This week, the first week of the Season of Epiphany, we celebrate the Feast of Our Lord’s Baptism and hear how, when Jesus was baptized by John in the Jordon, he was fully revealed as God’s beloved Son. It is not just the full revelation of his identity to the world, but it is the revelation of God as it’s one of the only accounts in which all three persons of the Trinity are present […]
Each story of Christmas is filled with meaning and carries messages that speak to from across the centuries. This year, on this second Sunday in Christmas Season, we hear the story of the Flight into Egypt – how Joseph fled Herod’s wrath that a rival had been born. And this year we can reflect on the contrast between the earthly ruler and the heaven sent king.
In this hard year filled with loss, grief and separation, we still hear the songs of the angels as they proclaimed Christ’s birth to the shepherds outside of Bethlehem. And those songs are a consolation right now. Life will conquer death, joy will conquer despair. Because Christ came, we shall live and have life abundantly. Because our cousins the angels find such joy in our salvation, perhaps this year, we can be inspired by them […]
We finally draw near to the threshold of the Feast of the Incarnation. But before we join Mary and Joseph beside the manager in Bethlehem, we need to take a moment to understand the miracle of Jesus’ birth, and what his two natures, human and divine, mean for us today. And while we wonder about that, we can wonder too about how we can be like Mary. How can we make God incarnate for others?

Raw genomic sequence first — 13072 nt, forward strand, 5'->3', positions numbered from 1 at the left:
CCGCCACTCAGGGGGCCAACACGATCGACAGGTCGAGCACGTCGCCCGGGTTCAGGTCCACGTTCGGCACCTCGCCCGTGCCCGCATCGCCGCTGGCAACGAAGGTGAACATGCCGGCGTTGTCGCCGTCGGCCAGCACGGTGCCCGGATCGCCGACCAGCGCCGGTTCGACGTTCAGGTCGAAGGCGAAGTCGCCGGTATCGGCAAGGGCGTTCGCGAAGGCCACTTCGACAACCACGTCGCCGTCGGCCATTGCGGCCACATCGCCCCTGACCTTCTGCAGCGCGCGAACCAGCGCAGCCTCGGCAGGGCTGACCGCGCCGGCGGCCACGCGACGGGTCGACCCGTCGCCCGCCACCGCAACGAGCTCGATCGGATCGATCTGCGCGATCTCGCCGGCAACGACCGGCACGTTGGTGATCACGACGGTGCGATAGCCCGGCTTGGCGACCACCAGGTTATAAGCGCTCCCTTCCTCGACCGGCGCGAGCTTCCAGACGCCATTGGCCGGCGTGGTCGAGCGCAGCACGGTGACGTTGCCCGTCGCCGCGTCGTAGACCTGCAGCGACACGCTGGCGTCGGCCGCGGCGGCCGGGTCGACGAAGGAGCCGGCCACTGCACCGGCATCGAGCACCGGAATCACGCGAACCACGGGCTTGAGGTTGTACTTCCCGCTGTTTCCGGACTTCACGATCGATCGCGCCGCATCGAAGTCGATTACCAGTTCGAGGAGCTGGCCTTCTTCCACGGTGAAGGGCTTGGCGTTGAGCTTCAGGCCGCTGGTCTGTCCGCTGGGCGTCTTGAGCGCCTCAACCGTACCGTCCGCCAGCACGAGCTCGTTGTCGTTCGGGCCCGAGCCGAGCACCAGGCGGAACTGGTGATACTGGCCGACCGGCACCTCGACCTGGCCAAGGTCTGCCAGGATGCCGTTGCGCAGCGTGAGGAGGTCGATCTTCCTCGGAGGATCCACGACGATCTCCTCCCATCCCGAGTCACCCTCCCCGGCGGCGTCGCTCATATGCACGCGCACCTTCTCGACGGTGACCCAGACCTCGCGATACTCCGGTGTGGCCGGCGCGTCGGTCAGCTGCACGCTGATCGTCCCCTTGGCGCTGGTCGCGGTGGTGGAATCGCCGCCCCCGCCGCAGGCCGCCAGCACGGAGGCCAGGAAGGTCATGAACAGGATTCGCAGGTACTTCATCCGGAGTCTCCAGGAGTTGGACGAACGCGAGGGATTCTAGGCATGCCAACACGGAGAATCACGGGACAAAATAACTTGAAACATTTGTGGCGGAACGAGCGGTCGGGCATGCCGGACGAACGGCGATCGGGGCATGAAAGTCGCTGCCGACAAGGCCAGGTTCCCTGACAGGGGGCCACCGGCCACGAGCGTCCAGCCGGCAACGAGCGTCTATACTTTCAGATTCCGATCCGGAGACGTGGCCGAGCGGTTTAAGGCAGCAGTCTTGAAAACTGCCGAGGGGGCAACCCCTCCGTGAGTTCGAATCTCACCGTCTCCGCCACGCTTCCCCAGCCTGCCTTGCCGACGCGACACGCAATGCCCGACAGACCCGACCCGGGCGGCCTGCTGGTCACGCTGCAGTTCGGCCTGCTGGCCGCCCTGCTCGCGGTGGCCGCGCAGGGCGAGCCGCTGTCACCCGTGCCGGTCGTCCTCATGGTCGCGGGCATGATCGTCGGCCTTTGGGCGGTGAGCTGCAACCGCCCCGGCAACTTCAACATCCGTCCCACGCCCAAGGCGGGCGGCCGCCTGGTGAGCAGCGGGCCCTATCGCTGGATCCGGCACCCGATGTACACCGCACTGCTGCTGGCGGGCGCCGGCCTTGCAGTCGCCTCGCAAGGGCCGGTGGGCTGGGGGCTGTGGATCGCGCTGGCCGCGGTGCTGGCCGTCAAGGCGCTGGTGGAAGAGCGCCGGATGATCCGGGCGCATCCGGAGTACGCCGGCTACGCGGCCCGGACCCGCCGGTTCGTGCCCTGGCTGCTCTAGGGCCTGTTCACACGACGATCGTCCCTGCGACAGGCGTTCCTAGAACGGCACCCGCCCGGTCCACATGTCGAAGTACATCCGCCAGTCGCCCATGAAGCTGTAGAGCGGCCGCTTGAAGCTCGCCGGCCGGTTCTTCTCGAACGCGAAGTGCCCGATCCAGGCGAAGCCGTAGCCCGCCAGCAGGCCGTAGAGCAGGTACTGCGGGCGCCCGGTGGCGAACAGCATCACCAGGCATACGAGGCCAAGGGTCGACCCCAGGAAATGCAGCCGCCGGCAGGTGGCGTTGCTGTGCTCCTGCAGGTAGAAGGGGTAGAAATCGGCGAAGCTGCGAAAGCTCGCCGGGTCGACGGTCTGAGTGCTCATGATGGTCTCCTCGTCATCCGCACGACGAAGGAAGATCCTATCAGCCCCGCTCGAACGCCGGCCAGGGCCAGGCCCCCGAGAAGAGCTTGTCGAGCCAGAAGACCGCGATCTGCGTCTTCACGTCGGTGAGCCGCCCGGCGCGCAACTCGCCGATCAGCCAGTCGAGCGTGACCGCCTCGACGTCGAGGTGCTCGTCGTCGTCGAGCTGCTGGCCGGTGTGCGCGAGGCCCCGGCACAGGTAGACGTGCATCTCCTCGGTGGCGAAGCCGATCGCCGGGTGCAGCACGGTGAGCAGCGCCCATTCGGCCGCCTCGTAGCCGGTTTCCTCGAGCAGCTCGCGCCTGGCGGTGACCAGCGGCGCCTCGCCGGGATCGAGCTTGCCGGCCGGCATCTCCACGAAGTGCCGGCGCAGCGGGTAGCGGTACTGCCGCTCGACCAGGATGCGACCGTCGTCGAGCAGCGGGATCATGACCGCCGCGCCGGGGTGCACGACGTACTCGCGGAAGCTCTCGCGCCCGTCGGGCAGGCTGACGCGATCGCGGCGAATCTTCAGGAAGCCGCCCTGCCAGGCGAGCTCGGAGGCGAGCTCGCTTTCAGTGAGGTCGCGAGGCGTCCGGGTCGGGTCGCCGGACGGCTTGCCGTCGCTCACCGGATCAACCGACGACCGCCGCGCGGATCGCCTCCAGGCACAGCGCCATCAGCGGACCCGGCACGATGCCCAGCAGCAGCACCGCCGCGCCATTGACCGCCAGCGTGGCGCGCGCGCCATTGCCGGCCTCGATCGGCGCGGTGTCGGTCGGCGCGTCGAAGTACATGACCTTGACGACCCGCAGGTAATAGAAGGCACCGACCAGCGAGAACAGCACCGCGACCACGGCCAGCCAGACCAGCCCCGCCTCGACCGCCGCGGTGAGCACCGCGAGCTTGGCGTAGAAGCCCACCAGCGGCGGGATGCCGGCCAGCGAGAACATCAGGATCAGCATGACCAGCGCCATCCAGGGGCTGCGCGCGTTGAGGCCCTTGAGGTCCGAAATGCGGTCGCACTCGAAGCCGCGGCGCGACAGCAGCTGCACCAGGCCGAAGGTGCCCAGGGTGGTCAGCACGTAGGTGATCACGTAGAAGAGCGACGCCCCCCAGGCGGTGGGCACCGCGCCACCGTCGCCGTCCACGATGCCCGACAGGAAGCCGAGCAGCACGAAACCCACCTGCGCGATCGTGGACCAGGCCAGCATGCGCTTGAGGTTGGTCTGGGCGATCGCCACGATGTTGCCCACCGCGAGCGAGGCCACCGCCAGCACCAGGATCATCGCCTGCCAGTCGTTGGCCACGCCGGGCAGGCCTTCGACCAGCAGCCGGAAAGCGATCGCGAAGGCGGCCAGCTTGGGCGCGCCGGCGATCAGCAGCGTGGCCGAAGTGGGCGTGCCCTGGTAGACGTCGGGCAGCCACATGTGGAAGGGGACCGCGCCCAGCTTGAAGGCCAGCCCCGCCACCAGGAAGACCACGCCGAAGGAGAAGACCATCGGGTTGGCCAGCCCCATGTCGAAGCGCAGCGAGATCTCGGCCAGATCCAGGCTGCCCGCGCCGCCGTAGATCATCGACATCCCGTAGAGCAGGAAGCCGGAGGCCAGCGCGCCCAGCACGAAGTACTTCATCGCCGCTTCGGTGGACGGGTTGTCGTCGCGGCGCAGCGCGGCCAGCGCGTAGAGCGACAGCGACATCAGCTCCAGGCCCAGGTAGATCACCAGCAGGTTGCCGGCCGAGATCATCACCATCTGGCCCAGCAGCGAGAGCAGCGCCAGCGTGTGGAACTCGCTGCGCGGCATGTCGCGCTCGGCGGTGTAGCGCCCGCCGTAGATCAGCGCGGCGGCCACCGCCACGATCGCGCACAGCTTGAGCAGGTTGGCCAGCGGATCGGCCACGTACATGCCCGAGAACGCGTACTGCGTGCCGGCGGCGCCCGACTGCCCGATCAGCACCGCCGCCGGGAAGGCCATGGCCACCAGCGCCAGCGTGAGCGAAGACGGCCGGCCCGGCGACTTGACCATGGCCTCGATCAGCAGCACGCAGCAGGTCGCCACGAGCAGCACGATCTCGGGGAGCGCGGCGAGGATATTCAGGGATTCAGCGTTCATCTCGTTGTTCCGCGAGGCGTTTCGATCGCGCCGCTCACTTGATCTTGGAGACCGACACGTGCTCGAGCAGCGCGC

The greatest human who ever lived (according to Jesus) came into the world to point to something beyond himself, something greater than himself. The Church when it is really being the Church does the same thing. As we hear the story of the early ministry of John the Baptist, and as we turn the corner on this year’s Advent season, our time of waiting is coming to an end and the promised restoration is on […]
One of my favorite events each December is attending (and participating) in the Service of Lessons and Carols in the chapel at St. George’s School here in Rhode Island. My first one was soon after I was ordained the Episcopal Bishop of Rhode Island and it’s become our family tradition each year since. This year, with the school rightly limiting people’s access to the hilltop it wasn’t possible for people from the community to participate. […]
This week’s reading from the Book of the Prophet Isaiah is taken from the opening of the second section of the sayings. Up to this point the book’s focus has been on the consequences that face the people of God as they turn away from caring for one another, caring for the Creation, and following God’s way for them. That first section ends with the death of King Hezekiah, a complicated figure who tried to […]
For some the Day of the Lord will be a day of wrath and judgement. For the poor and the outcast, the Day of the Lord is a promise that justice will be done. On this First Sunday in Advent, we hear the words of hope that God will come fully revealed and will live among us forever. The nations will be healed and the promises fully kept. We long for that day. This year […]
The earliest creedal statement of the Christian Church is thought to be “Jesus is Lord.” We see it now on bumper stickers or in lights in churches. It has become part of the background imagery of American popular religion. But when the Church began to proclaim it, it was a costly statement that rejected the armies of Caesar and lifted up a crucified man in his place. That a cursed and crucified man, rejected by […]
Paul’s Letter to the Church in Thessalonica is likely the first of his surviving letters, and as such, is the earliest Christian writing known. He writes to a group of believers that are struggling to understand their experience as members of the congregation are dying – something that was not expected given the teaching of the Apostles that Christ had overcome death. Paul encourages them to encourage one another. By so doing, they will not […]